For those not “in the know,” noumenia is the first day of the lunar month of the Hellenic calendar.  For more information on ancient and modern practices, there are many bona-fide experts; all I plan on writing about is my experiences leading up to and during my most recent celebration of this day.

First, a bit of context:  Hellenic practitioners largely agree that following a ritual calendar is a good thing.  The exact nature of that calendar varies:  some follow the Attic calendar of Athens, because it’s the only one we still have in full; others adapt from that to correspond to their specific locality, deity relationships, or research; there are also zodiac-based calendars in use.

Noumenia is celebrated the first day of the lunar month, so I count myself among those who have adapted the Attic calendar for my own use.  I have been adding to my ritual obligations slowly, and I don’t hold a festival for each day on that calendar; in fact, although I conduct some kind of ritual every day, it’s mostly focused on household deities, which is a different part of the religion than the big, public festivals we see in this ancient calendar.

However, I do take time each month to divine which god, if any, wishes to take a special interest in me for that cycle of the moon.  Two months ago, I determined Demeter was that deity, which seemed auspicious for springtime and the plantings I did at that time.  Last month, Hermes came to the fore, and he upped the ante:  I was asked to pour him a libation each day.  Usually I honor Hermes on the fourth day of the week and the month, so this was a bigger commitment.

This month, however, I didn’t need to use my burgeoning skills in divination at all, so plain the signs were for me to see.  It began this past Saturday, when a member of a Hellenic polytheist group on Facebook asked why Zeus would harm people or animals with lightning.  I had the discussion buzzing around in my mind, perhaps, when I attended Quaker meeting the following morning, because thoughts of the king of the gods danced in my head.

(Side note:  I have to come up with two “Q” topics for this dastardly alphabetical blog project, so please forgive me if I don’t discuss my relationship with the Quakers in more depth right now.  A blogger’s got to do what a blogger’s got to do.)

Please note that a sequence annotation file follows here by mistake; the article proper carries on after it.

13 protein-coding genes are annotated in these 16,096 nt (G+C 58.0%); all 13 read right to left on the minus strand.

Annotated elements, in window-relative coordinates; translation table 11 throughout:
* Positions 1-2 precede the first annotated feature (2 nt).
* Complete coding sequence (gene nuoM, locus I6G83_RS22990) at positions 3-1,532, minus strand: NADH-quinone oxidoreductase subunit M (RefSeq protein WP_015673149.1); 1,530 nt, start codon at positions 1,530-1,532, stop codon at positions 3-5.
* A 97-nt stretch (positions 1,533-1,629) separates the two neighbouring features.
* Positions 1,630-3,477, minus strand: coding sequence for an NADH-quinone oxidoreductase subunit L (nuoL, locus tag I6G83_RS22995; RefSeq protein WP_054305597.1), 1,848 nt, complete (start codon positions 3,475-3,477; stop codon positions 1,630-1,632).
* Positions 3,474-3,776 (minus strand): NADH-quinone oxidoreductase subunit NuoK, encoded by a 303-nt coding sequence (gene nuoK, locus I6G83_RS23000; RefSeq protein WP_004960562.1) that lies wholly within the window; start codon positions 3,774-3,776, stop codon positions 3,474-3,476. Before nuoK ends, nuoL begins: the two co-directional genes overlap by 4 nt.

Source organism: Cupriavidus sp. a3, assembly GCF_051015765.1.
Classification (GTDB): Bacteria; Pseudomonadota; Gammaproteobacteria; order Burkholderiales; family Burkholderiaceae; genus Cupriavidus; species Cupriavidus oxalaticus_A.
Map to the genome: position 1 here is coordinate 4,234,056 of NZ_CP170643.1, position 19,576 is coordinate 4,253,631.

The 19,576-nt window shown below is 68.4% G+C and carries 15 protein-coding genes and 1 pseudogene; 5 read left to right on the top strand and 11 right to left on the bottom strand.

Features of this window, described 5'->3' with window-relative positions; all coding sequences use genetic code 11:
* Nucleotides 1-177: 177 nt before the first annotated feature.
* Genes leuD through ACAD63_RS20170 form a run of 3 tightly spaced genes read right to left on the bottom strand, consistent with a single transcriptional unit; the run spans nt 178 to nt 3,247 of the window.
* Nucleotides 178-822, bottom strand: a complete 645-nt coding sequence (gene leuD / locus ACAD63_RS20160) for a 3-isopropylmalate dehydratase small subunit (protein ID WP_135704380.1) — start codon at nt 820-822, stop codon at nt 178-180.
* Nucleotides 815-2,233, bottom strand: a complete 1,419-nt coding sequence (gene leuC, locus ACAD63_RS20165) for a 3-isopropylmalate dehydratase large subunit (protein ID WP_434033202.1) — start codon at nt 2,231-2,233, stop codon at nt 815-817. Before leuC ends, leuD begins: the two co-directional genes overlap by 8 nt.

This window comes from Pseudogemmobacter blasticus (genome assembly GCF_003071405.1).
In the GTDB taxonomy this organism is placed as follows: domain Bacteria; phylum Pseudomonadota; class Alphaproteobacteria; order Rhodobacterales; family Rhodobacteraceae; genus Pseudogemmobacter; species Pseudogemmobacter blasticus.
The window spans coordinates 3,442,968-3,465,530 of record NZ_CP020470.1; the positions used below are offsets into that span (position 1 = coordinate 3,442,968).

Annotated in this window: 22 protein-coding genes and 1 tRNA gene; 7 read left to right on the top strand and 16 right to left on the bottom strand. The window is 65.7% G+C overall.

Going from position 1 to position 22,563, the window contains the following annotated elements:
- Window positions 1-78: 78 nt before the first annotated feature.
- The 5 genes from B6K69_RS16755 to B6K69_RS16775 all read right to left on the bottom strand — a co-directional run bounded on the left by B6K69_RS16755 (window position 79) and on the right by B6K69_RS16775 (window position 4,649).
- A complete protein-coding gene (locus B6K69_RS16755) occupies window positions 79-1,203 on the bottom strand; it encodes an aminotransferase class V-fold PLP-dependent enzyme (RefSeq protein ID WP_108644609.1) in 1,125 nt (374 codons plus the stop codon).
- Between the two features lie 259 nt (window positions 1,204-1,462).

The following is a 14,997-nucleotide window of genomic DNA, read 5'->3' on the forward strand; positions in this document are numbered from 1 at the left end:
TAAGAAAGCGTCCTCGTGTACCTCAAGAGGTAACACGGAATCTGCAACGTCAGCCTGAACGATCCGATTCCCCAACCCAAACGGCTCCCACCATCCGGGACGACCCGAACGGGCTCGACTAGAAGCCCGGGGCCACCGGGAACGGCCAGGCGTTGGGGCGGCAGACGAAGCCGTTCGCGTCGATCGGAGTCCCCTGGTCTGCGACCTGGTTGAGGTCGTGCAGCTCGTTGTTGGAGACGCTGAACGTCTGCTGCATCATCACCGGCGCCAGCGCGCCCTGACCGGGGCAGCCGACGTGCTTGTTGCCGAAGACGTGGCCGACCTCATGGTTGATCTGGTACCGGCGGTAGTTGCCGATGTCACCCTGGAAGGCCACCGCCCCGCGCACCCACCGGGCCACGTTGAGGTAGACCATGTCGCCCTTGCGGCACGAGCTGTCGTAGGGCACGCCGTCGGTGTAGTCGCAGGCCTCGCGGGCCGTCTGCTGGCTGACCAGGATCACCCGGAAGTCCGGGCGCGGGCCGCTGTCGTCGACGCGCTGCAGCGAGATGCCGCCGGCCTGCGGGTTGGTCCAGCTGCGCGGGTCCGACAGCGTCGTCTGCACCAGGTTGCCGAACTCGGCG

After the meeting for worship, a member of that community approached me and told me, “your name came up in committee meeting today.”  The prisons committee was seeking people to visit individual prisoners, something that, as volunteers who worship with groups of prisoners, the committee members themselves are not permitted to do according to the byzantine correctional facility rules.

It struck me as interesting that I was being asked to do work relating to justice, over which Zeus has purview.

That’s about as close as I saw it.

Later that day, I visited a friend just a few minutes’ drive away, and we heard a majestic cry.  We looked up to see a bald eagle circling lazily in the bright sky.  My heart leaped — I’ve never seen one in real life, and sightings in my area are anything but common.  I muttered to myself, “Okay, I get it,” and dismissed from my mind any doubts about whether or not Zeus which to takes a more active role in my life right now.  I knew I wouldn’t bother doing any divination around deities for the coming month, because some gods apparently prefer to remove all doubt.

I am continually wonderstruck by the willingness of the gods to take me by the hand and walk with me awhile, now that I have committed to the path of Hellenismos.  I am more aware, more sensitive to the unseen messages all around me.  I’m sure this is true of anyone, once they find the path which is the right fit for them.  I’ve seen my Wiccan friends reach this point from afar, but I wasn’t able to quite make the same connection using that system.  I tried mightily to make any form of Christianity work, but none of them were my answer, either.

I feel particularly blessed, but I don’t believe that others will necessarily get the same results from the same formula.  I’d love to find others to worship the theoi with me, but I’m content simply surrounding myself with people who are so rooted in their beliefs that my own path doesn’t make them feel threatened on theirs.

This post is part of the Pagan Blog Project, a yearlong exploration of spirituality.  This specific post is brought to you by the letter N.